Tiny bits of plastic threaten oyster survival

February 1, 2016
Oysters, like these seen on March 20, 2014 from the Chesapeake Bay near Hollywood, Maryland, "readly ingest" microplas
Oysters, like these seen on March 20, 2014 from the Chesapeake Bay near Hollywood, Maryland, "readly ingest" microplastics since they are similar in size to phytoplankton which they typically consume

Tiny bits of plastic that pollute the world's waters may also interfere with oysters' ability to reproduce and thrive, according to a study Monday by researchers in France and Belgium.

The damage happens quickly, according to the findings of a study using Pacific oysters that were kept in tanks.

Those exposed to microplastics made smaller eggs and sperm that was less mobile compared to a of oysters whose tank did not contain added microplastics.

After just two months of exposure to , oysters produced "41 percent fewer offspring, which also grew at lower rates," said the study in the Proceedings of the National Academy of Sciences, a peer-reviewed US journal.

Since microplastics are similar in size to the phytoplankton that oysters typically consume, the bivalves "readily ingested" the particles, said the study.

The ocean is polluted each year with between four and 12 million tons of plastic from cosmetics, clothing, industry and improper waste management, according to background information in the article.

Since plastic cannot decompose like organic waste, it breaks down into the size of a millimeter or less.

"Given their ubiquitous nature and small dimensions, the ingestion and impact of microplastics on are a cause for concern," said the study.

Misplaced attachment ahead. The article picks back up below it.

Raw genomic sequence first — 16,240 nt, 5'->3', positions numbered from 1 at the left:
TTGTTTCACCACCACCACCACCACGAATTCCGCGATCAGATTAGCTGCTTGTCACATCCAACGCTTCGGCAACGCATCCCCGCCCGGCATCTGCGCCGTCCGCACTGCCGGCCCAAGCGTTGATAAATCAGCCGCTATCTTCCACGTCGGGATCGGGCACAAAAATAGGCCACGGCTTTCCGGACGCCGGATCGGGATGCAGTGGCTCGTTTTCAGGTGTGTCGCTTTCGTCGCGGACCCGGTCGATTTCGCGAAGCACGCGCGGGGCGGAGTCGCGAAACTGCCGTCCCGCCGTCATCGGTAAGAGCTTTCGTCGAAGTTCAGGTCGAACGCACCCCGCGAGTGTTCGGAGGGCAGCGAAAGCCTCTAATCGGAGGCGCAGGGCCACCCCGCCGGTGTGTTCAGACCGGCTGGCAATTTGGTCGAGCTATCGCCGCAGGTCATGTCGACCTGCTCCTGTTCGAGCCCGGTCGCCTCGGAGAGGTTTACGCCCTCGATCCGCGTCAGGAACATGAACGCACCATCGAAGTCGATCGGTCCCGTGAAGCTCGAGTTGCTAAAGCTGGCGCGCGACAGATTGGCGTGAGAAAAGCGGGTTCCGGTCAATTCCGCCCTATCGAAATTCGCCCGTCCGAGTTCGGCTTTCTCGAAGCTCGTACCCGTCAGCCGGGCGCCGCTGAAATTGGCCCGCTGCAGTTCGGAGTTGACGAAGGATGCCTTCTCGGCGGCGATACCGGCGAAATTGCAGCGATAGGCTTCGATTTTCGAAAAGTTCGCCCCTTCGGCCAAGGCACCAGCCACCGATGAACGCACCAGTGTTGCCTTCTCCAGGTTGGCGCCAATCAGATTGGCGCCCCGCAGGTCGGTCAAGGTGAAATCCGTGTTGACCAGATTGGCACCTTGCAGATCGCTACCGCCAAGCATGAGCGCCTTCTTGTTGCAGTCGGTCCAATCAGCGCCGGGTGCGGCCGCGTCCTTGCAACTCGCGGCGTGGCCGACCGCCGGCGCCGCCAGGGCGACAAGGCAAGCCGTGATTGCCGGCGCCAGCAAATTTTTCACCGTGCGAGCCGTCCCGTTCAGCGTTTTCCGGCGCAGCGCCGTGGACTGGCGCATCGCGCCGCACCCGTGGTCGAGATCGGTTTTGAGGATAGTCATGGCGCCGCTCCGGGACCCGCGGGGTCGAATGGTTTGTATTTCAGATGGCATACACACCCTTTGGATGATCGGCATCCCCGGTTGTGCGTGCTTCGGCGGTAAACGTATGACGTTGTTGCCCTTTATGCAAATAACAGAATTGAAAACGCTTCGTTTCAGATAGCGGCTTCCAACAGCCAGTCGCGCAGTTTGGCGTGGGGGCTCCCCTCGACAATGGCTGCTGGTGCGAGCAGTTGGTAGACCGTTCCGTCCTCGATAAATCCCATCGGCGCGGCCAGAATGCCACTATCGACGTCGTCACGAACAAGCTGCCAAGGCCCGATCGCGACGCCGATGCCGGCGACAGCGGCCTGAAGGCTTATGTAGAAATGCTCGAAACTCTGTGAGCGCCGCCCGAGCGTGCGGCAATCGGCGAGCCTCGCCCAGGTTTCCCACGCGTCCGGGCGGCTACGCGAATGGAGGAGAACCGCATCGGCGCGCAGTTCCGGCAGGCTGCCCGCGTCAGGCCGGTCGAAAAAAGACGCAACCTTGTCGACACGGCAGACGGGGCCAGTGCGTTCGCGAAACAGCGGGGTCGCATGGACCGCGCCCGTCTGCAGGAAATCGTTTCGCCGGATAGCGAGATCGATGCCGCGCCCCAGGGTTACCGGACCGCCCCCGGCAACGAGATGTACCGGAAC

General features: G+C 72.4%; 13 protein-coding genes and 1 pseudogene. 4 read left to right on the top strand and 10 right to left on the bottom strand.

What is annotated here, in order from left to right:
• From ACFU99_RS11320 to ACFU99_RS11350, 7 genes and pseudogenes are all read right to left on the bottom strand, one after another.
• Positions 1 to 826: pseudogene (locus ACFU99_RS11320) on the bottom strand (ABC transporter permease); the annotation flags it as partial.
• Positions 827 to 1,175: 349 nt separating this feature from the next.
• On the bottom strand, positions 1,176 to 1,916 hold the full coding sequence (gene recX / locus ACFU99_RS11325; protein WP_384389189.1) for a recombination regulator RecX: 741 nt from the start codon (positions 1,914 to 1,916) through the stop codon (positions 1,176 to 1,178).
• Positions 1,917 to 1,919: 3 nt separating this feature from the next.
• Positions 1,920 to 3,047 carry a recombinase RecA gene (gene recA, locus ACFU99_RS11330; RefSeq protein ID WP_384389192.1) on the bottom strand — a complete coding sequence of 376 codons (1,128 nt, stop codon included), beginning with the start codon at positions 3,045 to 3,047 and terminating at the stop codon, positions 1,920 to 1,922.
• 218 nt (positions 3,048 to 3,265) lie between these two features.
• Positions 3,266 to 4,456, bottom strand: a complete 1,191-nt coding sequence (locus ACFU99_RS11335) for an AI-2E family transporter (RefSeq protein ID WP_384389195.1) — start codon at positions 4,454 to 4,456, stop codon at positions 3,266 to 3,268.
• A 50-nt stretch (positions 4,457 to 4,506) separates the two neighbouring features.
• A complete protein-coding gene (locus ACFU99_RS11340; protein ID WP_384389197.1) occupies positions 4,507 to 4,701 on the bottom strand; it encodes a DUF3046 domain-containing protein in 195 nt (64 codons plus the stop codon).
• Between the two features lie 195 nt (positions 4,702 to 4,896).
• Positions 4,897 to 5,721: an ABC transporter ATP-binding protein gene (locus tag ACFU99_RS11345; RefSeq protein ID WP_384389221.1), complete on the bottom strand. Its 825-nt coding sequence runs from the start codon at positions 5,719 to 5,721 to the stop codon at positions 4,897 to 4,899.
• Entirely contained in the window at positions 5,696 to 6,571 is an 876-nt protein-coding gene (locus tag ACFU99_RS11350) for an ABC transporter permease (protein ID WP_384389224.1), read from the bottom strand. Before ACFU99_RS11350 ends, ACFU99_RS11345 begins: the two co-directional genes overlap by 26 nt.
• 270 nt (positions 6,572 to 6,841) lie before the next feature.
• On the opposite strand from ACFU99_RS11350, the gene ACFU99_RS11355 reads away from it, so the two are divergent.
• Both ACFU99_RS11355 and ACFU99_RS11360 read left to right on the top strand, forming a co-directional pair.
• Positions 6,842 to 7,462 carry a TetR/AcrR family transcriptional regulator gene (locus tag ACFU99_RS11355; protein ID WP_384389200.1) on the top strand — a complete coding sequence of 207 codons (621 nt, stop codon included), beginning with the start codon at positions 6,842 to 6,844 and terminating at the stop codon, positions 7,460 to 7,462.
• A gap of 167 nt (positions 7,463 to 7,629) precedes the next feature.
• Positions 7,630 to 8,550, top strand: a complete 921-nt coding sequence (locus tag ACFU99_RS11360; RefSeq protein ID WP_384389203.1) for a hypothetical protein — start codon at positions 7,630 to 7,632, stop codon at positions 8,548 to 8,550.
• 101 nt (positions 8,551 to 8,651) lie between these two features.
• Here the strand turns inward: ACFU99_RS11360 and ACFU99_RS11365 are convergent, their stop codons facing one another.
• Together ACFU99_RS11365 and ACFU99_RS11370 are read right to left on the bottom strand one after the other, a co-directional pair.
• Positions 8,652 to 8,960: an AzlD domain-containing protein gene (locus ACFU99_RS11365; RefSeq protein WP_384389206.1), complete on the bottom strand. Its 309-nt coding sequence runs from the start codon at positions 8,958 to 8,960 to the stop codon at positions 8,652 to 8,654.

Explore further: International investigation begins on the effect of microplastics on manta rays

More information: Oyster reproduction is affected by exposure to polystyrene microplastics, Proceedings of the National Academy of Sciences, www.pnas.org/cgi/doi/10.1073/pnas.1519019113

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michael_frishberg
not rated yet Feb 01, 2016
"a cause for concern" is quite the understatement.

Slightly larger question: During the course of human evolution, how much mid-ocean protein was consumed? Not much.

How can there be 'excess' anchovies? There were never a "resource" called anchovies (since it was other animal's food) and it certainly ISN'T a resource we can "manage".

The proof of that is fish are evolving smaller since the little ones get through the drift nets...

We disrupted the entire ocean food chain, and now are polluting the bottom feeders with micro bits of poison.

This is truly "HUMAN NATURE" since our very earliest time, when we climbed out of trees, made nests, spoiled them and moved on.

Now, we've spoiled the entire planet, and near earth orbit to boot.
promile
Feb 02, 2016
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